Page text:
Efforts spruce up Pigtown

Trees: Gary Letteron, named a community fellow by the Open Society Institute-Baltimore, has received $48,750 to help make Pigtown green.

November 10, 2001|By Kate Shatzkin | Kate Shatzkin,SUN STAFF

Gary Letteron grew up spending summers on the wooded shores of a pristine lake in the Adirondack Mountains of New York. But it wasn't until he moved to the trash-strewn, hard-luck streets of Southwest Baltimore that he learned to love trees.

Now known as the tree man of Southwest Baltimore, Letteron has been a fixture on the scene for years. But he still finds himself asking: "How did I come to the inner city to be a farmer?"

After begging, borrowing and patching grants together to keep planting in the midst of urban decay, Letteron, 47, has won a coveted endorsement of his work.

On Thursday, the Open Society Institute-Baltimore, a branch of the private foundation created by financier George Soros, named Letteron one of its 2001 "community fellows."

The 10 fellows will receive $48,750 each to complete projects in "disenfranchised" Baltimore neighborhoods during the next 18 months.

Letteron's goal: To put at least 200 new trees on the streets and in the parks of Pigtown.

"The best way to describe Gary is that he's an artist, and he's busy painting the city green," says Marion Bedingfield, the city's tree specialist, who has grown fond of Letteron's guerrilla planting tactics over the past two decades.

While Letteron's work is well-known in local neighborhoods, he is directly responsible for a small percentage of the 300,000 trees on Baltimore streets. Bedingfield estimates the number Letteron has planted over the past 20 years at about 3,000.

But Letteron's fans say his real value is in the excitement he generates - motivating urban dwellers to plant, water and mulch even as the streets around their trees put forth violence, trash and noise.

"He has this sort of renegade fun approach to his work that makes people want to help him," says Jackie Carrera, executive director of the Parks and People Foundation, where Letteron once worked as a forester.

"He has a way of bringing in different people who normally wouldn't be planting a tree," Carrera said.

Take the annual "October Tree Fest" that Letteron and like-minded friends hold to attract volunteers to plant trees in Carroll Park. This year's menu featured sausage, potato salad, sauerkraut - and tofu.

Letteron's work has extended well beyond Southwest Baltimore. Hilary Matzinger, a former board member of the Harwood Community Association, remembers how he brought 40 trees to her East Baltimore neighborhood several years ago.

"What the trees mean to those streets in Harwood is that this is a living place - and not a dead and neglected place," she says.

Letteron can't say how many trees he has planted. Precise and polished he is not. He can't explain exactly how he funds his projects, how many years he's been at his tree planting, how he gets people to water the trees he plunks down next to their Formstone rowhouses and marble steps.

But he can tell the species and the year of almost any street tree he passes, from spindly dying Washington hawthorns to the fledgling Chinese elms his group planted in Carroll Park several weeks ago.

Born in Brooklyn, N.Y., Letteron was more interested as a little boy in art and music than he was in trees, says his mother, Janet Letteron.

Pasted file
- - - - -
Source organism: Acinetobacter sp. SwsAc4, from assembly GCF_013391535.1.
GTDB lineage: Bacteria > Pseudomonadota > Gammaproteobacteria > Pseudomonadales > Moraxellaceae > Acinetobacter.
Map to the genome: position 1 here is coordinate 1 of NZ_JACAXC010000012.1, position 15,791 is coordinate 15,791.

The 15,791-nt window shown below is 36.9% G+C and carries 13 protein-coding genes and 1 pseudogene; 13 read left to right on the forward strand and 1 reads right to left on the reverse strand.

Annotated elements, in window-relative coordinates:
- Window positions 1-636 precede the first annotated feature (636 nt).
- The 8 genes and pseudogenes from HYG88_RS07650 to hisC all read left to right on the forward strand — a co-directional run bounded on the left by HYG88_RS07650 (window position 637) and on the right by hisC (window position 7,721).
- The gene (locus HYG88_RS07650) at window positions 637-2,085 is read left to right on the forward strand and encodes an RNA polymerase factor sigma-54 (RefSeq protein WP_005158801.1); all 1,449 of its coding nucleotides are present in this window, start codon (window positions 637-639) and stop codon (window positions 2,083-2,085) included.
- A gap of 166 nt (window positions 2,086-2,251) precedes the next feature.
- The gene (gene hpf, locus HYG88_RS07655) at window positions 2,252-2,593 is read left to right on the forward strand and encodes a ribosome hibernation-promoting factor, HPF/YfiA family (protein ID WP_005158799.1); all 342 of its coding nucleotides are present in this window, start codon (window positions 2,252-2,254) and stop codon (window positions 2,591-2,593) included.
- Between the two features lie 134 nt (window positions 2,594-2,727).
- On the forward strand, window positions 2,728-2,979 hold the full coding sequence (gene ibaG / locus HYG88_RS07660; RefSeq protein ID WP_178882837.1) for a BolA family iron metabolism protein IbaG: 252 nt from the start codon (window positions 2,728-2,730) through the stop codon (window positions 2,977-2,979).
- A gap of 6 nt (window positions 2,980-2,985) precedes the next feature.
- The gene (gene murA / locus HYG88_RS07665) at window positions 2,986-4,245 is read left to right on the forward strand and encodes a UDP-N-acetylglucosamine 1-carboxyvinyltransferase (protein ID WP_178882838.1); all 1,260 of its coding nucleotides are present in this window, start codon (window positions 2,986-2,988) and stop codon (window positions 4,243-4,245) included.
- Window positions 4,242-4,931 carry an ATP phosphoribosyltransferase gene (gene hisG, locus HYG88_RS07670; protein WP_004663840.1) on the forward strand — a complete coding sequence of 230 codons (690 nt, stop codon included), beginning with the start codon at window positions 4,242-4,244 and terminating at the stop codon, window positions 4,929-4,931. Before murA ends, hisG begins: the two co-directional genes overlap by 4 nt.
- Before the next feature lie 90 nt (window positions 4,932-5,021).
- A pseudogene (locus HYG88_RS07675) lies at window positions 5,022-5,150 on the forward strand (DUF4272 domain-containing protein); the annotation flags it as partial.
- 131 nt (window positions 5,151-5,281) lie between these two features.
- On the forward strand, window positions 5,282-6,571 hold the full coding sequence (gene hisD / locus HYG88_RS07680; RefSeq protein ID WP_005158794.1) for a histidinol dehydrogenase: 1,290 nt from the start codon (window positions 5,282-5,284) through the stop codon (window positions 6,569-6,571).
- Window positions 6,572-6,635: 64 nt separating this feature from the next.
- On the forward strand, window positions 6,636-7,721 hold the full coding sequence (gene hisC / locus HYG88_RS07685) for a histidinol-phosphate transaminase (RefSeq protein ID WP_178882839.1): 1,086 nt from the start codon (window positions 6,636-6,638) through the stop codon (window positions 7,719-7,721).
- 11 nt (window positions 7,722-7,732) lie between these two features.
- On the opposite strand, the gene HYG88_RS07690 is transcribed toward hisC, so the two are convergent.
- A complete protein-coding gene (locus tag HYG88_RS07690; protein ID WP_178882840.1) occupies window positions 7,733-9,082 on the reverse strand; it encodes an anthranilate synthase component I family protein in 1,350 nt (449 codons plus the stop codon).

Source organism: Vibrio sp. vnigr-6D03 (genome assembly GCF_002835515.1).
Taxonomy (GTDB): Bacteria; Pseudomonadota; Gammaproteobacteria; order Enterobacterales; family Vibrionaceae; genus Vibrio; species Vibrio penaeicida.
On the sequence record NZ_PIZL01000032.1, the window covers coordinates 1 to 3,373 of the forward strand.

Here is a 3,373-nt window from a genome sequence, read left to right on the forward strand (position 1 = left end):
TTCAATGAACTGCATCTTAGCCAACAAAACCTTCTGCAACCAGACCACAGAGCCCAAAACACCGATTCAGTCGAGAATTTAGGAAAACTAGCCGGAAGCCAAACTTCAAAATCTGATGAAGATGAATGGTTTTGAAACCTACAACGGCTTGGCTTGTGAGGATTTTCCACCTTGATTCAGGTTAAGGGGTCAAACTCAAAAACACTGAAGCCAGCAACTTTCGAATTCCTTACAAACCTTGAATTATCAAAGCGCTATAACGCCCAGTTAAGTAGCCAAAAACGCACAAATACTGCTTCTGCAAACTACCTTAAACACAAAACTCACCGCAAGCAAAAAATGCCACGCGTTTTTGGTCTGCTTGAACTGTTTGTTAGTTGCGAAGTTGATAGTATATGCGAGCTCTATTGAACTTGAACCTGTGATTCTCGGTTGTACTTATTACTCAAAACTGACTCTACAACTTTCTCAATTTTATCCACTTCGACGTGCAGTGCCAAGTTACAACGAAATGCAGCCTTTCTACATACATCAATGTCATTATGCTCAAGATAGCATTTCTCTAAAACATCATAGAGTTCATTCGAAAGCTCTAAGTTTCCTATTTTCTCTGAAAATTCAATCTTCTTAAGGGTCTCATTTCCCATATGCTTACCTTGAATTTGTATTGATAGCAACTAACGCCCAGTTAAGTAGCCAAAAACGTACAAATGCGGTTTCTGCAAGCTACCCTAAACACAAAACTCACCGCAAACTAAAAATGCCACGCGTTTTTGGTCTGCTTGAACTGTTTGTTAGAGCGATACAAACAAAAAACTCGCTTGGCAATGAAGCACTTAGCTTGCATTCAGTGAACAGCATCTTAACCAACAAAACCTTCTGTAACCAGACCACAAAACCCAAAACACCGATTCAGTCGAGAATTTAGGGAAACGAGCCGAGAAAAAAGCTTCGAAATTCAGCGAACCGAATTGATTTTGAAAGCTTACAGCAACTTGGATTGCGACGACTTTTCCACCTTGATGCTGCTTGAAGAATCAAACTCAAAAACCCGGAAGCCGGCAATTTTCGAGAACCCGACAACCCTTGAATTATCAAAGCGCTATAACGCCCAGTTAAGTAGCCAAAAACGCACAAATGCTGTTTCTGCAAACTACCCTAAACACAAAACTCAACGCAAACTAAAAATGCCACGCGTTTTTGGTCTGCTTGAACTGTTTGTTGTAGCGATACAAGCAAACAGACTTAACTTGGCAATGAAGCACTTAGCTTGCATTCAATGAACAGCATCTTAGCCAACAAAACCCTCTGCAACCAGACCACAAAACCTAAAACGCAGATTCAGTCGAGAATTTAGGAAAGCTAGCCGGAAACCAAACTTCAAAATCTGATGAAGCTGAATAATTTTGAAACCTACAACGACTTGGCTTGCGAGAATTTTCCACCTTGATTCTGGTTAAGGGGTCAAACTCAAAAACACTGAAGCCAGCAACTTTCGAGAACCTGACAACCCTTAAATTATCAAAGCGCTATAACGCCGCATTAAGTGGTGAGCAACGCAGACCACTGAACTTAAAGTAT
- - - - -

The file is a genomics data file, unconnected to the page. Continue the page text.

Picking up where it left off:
But his love of the outdoors was rooted early on in a summer cottage the family owned on the shores of 29-mile-long Lake Sacandaga, surrounded by the Adirondacks. The Letterons, who kept the cottage after they moved to Anneslie in the 1960s, called it "camp."

When his parents retired in 1978, leaving the area to live full-time in upstate New York, Letteron gave them packets of seeds - lettuce, peas, squash and corn - to start a vegetable garden, his mother said. It's persisted for nearly a quarter-century.

But if Letteron had green leanings, he didn't realize it until much later. He spent some of the ensuing years adrift - dropping out of college at the University of Maryland and Towson University, supporting himself with odd jobs on theater sets and selling artwork.

"You couldn't ask me to do anything but sin" during that time, Letteron says now with a smile. The best place to find him was hanging out at a tavern near Hollins Market, his new neighborhood, with his friends.

Strangely enough, that's where his career in forestry was born. A group was at a local bar when one of them commented: "This neighborhood needs more trees."

On a lark, the group called a rental center, ordered a jackhammer, and proceeded to bore some pits in an asphalt lot. For the trees, they headed to a wooded area of the suburbs slated to be bulldozed for apartments, and carted off black cherry and American beech to plant.

For one of their first projects, the group lugged pine trees to a sorry strip of grass on South Stockton Street, planted them and dubbed their project Garp's Adirondack Regional Park - named after Letteron's now-departed black Labrador retriever.

Now Letteron works for the Washington Village Pigtown Neighborhood Planning Council, paying for his forestry with the support of several nonprofit organizations.

In the meantime, he has finished a bachelor's degree in geography and environmental planning at Towson University and is working on a master's.

Letteron wears a faded T-shirt that shows a placid scene from the lake of his youth, as he points out the sycamores and sweet gums his band of volunteers has planted over the years in the 1200 block of Washington Blvd.

He is proudest when he points to the more mature trees, still standing healthy despite the frayed neighborhood around them.

Vandalism of the trees, Letteron says, is almost unheard of here.

"Pigtown is so good about this," he gushes. "They love their trees."

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